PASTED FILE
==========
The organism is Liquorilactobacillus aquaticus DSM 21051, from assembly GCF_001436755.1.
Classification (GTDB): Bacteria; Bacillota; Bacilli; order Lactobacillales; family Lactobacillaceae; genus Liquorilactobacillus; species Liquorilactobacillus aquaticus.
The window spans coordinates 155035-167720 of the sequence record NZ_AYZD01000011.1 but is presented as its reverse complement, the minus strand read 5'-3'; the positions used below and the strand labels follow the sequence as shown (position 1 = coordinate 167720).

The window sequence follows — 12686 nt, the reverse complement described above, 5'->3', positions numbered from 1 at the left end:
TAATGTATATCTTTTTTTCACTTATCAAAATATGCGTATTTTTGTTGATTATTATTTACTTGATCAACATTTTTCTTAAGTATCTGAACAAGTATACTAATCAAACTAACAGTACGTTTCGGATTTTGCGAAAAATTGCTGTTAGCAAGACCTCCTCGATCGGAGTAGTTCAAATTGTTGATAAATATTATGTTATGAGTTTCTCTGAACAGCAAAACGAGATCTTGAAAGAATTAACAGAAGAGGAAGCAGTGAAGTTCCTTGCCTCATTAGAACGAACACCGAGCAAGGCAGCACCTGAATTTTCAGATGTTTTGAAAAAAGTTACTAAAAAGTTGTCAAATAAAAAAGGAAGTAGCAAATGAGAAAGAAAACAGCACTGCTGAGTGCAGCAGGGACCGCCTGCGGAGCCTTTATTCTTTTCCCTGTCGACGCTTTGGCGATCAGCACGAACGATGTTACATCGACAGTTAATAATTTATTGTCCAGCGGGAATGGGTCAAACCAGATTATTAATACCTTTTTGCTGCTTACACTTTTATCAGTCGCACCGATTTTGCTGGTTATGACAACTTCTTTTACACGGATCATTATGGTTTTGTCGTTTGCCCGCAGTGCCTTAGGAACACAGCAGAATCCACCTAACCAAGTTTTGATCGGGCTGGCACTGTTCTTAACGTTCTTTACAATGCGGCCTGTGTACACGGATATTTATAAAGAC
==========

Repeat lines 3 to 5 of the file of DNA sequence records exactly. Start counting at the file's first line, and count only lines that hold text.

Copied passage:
The window spans coordinates 155035-167720 of the sequence record NZ_AYZD01000011.1 but is presented as its reverse complement, the minus strand read 5'-3'; the positions used below and the strand labels follow the sequence as shown (position 1 = coordinate 167720).

The window sequence follows — 12686 nt, the reverse complement described above, 5'->3', positions numbered from 1 at the left end:
TAATGTATATCTTTTTTTCACTTATCAAAATATGCGTATTTTTGTTGATTATTATTTACTTGATCAACATTTTTCTTAAGTATCTGAACAAGTATACTAATCAAACTAACAGTACGTTTCGGATTTTGCGAAAAATTGCTGTTAGCAAGACCTCCTCGATCGGAGTAGTTCAAATTGTTGATAAATATTATGTTATGAGTTTCTCTGAACAGCAAAACGAGATCTTGAAAGAATTAACAGAAGAGGAAGCAGTGAAGTTCCTTGCCTCATTAGAACGAACACCGAGCAAGGCAGCACCTGAATTTTCAGATGTTTTGAAAAAAGTTACTAAAAAGTTGTCAAATAAAAAAGGAAGTAGCAAATGAGAAAGAAAACAGCACTGCTGAGTGCAGCAGGGACCGCCTGCGGAGCCTTTATTCTTTTCCCTGTCGACGCTTTGGCGATCAGCACGAACGATGTTACATCGACAGTTAATAATTTATTGTCCAGCGGGAATGGGTCAAACCAGATTATTAATACCTTTTTGCTGCTTACACTTTTATCAGTCGCACCGATTTTGCTGGTTATGACAACTTCTTTTACACGGATCATTATGGTTTTGTCGTTTGCCCGCAGTGCCTTAGGAACACAGCAGAATCCACCTAACCAAGTTTTGATCGGGCTGGCACTGTTCTTAACGTTCTTTACAATGCGGCCTGTGTACACGGATATTTATAAAGAC